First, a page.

In medical diagnostics, artificial intelligence (AI) is already widely employed. In a realistic clinical environment, a research team studied how it benefits the diagnosis and management of pigmented skin lesions. The team evaluated the accuracy of two separate algorithms in smartphone applications in diagnosis and therapy suggestions to that of doctors in a study. The results suggest that the AI application works well in diagnosing in general. Doctors, on the other hand, were superior when it came to treatment judgments.
The AI application was evaluated in two skin cancer hospitals under realistic clinical situations by the study team. The prospective study had two scenarios, with Artificial Intelligence applied in scenario A for alterations suggestive of skin cancer and in scenario B for individuals with many moles. In both situations, the AI-assisted application was compared to medical professionals and less experienced clinicians.
The study analyzed 172 pigmented lesions in 124 patients in two scenarios, using a 7-class AI algorithm and an ISIC algorithm. The 7-class algorithm outperformed less experienced clinicians, while the ISIC algorithm performed better than inexperienced users.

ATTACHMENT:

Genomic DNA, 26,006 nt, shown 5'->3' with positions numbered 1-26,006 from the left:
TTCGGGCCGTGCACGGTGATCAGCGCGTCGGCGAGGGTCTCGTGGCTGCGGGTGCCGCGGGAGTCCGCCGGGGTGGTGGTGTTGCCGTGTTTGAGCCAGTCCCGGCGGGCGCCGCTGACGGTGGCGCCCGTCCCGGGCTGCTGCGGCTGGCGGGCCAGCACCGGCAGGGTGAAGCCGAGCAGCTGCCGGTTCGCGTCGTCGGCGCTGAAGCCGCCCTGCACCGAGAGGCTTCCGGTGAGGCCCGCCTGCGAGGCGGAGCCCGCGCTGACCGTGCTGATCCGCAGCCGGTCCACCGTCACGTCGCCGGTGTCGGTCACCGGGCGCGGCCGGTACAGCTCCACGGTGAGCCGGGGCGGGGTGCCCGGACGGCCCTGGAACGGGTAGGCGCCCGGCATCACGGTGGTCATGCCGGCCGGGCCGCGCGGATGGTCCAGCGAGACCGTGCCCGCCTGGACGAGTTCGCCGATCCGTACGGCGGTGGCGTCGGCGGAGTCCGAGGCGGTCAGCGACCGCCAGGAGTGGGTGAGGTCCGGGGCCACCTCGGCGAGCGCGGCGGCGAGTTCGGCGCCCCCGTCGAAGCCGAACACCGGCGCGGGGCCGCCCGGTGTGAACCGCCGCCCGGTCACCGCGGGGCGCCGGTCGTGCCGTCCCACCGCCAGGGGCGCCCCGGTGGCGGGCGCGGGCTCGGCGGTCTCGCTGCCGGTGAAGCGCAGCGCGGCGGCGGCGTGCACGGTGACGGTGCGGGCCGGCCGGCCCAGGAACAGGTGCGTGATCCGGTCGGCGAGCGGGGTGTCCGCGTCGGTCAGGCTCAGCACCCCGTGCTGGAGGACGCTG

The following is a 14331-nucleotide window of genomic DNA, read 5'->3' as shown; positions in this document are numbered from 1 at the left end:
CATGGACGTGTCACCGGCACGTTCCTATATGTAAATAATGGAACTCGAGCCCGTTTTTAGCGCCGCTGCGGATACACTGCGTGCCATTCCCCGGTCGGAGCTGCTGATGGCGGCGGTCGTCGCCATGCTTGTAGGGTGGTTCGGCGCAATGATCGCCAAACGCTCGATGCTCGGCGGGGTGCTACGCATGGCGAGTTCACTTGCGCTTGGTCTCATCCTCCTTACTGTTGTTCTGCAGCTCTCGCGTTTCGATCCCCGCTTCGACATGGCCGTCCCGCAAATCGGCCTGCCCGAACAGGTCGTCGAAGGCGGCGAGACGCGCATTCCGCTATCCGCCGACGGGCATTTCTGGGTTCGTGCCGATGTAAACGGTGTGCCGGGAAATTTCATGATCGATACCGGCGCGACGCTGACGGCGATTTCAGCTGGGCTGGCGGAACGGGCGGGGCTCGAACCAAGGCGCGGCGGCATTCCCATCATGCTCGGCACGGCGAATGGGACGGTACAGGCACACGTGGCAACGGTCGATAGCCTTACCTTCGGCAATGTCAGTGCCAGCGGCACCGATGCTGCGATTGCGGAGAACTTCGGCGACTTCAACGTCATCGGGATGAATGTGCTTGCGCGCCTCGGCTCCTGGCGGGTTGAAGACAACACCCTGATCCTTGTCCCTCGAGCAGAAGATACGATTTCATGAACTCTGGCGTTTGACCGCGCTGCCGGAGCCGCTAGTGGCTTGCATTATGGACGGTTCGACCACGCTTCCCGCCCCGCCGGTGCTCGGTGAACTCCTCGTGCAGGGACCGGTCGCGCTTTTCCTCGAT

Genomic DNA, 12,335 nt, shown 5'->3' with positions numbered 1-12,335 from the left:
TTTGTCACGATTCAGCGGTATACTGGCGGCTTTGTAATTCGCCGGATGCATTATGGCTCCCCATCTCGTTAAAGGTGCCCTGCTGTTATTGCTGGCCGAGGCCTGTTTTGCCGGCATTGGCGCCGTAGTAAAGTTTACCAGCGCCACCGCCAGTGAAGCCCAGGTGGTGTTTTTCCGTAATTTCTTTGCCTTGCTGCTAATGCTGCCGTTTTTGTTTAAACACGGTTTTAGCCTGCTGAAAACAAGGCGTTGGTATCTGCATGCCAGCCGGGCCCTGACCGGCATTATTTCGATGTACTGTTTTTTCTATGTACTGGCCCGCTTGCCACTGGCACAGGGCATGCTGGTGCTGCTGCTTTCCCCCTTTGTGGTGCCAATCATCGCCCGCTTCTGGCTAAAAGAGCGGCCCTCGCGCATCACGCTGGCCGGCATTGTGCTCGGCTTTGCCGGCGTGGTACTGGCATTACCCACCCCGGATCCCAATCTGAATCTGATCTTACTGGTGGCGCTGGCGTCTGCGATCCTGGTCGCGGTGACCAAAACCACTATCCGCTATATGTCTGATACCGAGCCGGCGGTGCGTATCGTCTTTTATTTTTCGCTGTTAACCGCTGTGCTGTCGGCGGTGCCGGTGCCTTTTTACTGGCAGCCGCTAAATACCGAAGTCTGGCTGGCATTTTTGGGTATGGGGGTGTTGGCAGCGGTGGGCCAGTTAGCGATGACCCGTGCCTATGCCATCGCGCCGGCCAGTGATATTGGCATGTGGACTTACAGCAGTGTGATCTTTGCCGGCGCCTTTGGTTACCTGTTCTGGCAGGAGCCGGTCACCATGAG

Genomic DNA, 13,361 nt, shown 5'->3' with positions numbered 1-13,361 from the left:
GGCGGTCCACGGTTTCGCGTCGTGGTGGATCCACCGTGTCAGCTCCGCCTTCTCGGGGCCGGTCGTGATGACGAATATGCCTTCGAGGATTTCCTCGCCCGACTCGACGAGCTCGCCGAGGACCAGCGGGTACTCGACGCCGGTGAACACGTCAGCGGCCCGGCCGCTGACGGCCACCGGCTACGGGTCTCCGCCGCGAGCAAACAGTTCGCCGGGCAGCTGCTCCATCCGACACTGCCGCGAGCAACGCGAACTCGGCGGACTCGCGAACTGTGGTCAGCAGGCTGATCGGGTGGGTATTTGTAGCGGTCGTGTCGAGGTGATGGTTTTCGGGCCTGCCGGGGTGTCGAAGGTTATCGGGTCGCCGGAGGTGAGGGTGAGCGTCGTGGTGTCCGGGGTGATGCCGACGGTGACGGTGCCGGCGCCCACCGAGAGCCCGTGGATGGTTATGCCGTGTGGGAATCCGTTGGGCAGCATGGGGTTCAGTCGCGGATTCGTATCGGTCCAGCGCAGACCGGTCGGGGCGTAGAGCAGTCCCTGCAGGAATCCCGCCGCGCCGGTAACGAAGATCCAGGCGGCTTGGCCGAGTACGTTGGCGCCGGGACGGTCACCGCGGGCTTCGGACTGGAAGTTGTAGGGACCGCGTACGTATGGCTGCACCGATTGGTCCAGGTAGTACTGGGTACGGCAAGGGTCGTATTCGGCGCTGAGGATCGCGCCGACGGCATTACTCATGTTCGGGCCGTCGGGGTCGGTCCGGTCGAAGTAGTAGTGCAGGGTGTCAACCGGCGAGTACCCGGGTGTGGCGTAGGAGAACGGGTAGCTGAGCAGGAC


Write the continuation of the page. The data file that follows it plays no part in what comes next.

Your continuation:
In terms of treatment decisions, the 7-class algorithm performed much worse than specialists but performed better than inexperienced users. The findings imply that an AI-assisted smartphone application for skin cancer diagnostics performs as well as specialists in a real-world clinical setting. However, when it came to treatment judgments, the professionals outperformed the AI. In the therapy recommendation, the AI application removes more benign lesions than specialists would. Taking this into consideration, the AI application can undoubtedly be deployed. It should also be noted that if it is utilized indiscriminately, too many false-positive results must be clarified.
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